PhotobucketPhotobucketOver breakfast my friends, Lisa and Mandy, and I started talking about ideas of what we could and should do for the students. While I am a dreamer and a thinker I am not always a do-er! I often get so carried away in my thinking I don't even know where to start! I made the girls promise that they would help me get this off the ground or it may never actually happen! Mandy spoke with the owner of the school the following day and before I knew it we had planned a party for the whole school as well as a lunch box full of necessities for each student! I was a bit overwhelmed to say the least but extremely grateful that my good intentions where being forced into action! As we started talking logistics it occurred to me if everyone I knew gave just a little bit of money we would have enough to really make this Christmas special for these kids. As a 5th generation Mesa, Arizonan I know a lot of people and those people know a lot of people! So with little to lose out went an email and I waited to see what would happen. I didn't have to wait long and the response was overwhelming! I knew that people would want to help, but what I didn't expect was that everyone was just as ambitious and excited as I was, and they haven't even met the little beauties! Mandy put together a page for Facebook and even more people were able to be reached. As we were talking to the principal of Anna's school asking her about some local stores where we could buy the items, she asked what it was for. When we told her what we were doing she was so excited she asked us to put something together to ask for help from all the parents at the school! So now the Acacia school is involved as well!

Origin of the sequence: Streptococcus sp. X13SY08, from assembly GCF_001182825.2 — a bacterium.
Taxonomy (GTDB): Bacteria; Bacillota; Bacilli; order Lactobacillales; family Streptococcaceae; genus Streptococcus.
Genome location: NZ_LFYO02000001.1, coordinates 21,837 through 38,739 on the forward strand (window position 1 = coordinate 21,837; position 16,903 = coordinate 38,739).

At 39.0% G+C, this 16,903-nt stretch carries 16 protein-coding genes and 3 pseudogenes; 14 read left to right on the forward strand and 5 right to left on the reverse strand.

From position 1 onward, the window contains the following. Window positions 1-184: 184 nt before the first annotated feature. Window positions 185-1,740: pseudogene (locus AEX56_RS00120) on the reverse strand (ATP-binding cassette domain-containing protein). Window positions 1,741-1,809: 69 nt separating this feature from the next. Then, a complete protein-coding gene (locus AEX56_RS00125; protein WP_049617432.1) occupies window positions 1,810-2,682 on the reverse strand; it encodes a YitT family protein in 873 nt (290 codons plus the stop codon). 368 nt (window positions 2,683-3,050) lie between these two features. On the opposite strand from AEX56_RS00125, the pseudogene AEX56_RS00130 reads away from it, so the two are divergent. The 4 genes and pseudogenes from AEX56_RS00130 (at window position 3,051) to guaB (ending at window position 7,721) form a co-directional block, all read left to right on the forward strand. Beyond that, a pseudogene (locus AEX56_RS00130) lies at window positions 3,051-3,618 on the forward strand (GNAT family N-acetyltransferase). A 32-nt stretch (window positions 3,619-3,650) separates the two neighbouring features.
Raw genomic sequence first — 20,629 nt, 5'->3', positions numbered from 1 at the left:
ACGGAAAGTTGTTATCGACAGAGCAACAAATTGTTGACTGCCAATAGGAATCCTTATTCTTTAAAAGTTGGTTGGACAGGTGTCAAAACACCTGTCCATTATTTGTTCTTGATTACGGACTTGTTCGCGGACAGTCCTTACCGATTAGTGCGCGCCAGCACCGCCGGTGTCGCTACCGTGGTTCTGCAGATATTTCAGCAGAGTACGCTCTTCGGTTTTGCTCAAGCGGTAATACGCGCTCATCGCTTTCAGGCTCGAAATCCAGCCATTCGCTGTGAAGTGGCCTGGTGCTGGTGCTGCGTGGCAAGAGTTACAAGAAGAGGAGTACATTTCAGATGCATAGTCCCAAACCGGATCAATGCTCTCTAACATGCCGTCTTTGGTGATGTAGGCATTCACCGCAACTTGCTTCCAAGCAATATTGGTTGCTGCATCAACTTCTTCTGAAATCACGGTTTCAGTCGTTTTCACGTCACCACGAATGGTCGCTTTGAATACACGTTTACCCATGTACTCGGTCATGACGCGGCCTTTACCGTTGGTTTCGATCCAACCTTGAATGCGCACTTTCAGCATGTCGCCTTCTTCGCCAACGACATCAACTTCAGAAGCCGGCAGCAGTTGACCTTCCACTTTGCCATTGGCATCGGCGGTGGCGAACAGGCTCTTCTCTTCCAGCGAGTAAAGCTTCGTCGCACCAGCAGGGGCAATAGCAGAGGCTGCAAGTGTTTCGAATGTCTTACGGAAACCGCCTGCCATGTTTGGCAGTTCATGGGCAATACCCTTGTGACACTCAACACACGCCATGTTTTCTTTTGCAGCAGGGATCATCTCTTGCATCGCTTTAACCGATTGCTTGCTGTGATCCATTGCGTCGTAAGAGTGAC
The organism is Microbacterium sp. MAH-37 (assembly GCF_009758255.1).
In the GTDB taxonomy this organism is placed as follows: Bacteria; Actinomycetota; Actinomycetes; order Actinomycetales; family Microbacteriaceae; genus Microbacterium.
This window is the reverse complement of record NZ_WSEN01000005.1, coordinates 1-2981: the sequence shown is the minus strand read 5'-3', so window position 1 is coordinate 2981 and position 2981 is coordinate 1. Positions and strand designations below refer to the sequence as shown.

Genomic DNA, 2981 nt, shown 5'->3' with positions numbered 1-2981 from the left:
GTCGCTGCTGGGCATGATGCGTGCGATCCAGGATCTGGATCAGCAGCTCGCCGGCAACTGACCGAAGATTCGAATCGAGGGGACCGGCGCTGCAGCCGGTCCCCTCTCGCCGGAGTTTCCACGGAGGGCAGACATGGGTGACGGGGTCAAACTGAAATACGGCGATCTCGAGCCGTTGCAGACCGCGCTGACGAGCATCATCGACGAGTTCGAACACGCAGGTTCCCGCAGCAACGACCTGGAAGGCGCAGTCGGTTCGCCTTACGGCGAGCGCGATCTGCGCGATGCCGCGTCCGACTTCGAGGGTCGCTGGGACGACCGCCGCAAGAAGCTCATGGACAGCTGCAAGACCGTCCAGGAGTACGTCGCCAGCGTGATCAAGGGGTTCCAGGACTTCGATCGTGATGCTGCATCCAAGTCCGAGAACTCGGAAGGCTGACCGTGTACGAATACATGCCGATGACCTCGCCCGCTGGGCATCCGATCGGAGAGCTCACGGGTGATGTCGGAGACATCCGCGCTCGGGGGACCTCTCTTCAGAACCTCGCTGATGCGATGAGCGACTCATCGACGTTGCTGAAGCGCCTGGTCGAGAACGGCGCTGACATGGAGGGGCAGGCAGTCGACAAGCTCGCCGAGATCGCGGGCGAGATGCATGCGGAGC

I don't have a total yet, but from what we have already received we have been able to buy each child a lunchbox (the fabric cooler type); grades R (kindergarten) through 4 boys: marbles, matchbox cars and a top, grades R though 4 girls: BABY DOLLS :), grades 5 through 7 girls make-up bags with lip gloss, nail polish a bracelet and a magazine (they love love love teeny bopper magazines), backpacks for the boys moving on to secondary school and something (still undecided)  for the grade 5-7 boys. With help from Acacia we are also going to be filling their lunch boxes with toothbrushes, toothpaste, washcloths, soap, chips, candy, fruit, erasers, pens and crayons!!! We are also giving them a pizza party with cookies and milk (it may not seem very exciting but they eat the same bland food every single day)! Even better we are giving each of the incredibly deserving, hard working teachers a basketful of goodies and may even have left overs to give the school cash for their unending needs!!!!! This has to be one of the coolest experiences I have ever had and I am loving every minute of the planning, shopping and organizing of this incredible event!